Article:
Joint campus-city police safety patrol resumes

Last year’s successful launch of a new joint police patrol by the University of California Police Department and the Berkeley Police Department to improve public safety at night in the city’s Southside neighborhood resumed Thursday night (Aug. 18).

Like all patrols city- and campus-wide, the Joint Southside Safety Patrol’s main charge is to suppress violent crime. It also is focused on what has been a challenging town/gown issue: unruly parties of 10 or more people in off-campus student rental housing and fraternities that create a significant public nuisance.

Police chiefs Mitch Celaya and Michael Meehan

The Joint Southside Safety Patrol originated with UC Berkeley Police Chief Mitch Celaya (left), Berkeley Police Chief Michael Meehan and the Chancellor's Advisory Council on Student-Neighbor Relations. (Berkeley Boosters photo)

Since its launch last August through mid-May of this year, the joint patrol received approximately 312 calls for service and issued 143 warning citations for noise complaints. Officers only had to return to 16 locations to cite repeat violations, which carry fines from $750 to $2,500 if issued within a 120-day period. Both campus and city officials agree that the joint patrols are effecting positive change.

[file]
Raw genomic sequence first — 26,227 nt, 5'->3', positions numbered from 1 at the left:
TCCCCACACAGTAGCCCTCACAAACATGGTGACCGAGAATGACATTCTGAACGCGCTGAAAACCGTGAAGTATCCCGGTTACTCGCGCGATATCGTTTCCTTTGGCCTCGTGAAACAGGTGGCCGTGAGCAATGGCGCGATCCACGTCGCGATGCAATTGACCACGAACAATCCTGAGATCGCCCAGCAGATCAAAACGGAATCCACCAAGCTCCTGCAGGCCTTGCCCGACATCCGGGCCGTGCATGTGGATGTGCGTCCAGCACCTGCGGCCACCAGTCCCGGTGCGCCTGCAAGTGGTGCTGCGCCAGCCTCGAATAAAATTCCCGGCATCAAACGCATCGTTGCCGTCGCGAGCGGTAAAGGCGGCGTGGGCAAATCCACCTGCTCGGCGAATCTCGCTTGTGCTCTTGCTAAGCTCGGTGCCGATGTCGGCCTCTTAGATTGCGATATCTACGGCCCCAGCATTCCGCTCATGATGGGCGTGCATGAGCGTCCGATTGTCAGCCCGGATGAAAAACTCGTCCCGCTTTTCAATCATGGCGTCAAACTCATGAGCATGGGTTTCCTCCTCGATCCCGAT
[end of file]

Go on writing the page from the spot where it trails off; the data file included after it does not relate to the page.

“The relatively low number of repeat violations shows that the program is working,” said Caleb Dardick, director of UC Berkeley’s Local Government and Community Relations office.

City and campus police team up in two squad cars to cover the neighborhoods near campus Thursday through Saturday nights between 10 p.m. and 2 a.m. Police officers may issue citations when they find violations of any kind, and this information is quickly shared with the campus’s Office of Student Conduct. Students, who receive the majority of the public nuisance citations, hear promptly from student conduct staff. The city will notify property owners and managers of the citations, since unpaid fines for citations issued to their tenants could result in liens being placed on the owners’ property.

Because of the connection between alcohol consumption and students becoming victims of violent crime, the Joint Southside Safety Patrol strictly enforces laws related to alcohol consumption, including underage drinking, use of false identification, public possession of open containers of alcohol, and public drunkenness.

Positive feedback from neighbors, students and campus administrators led to the decision by the two police departments to extend the pilot program for another year.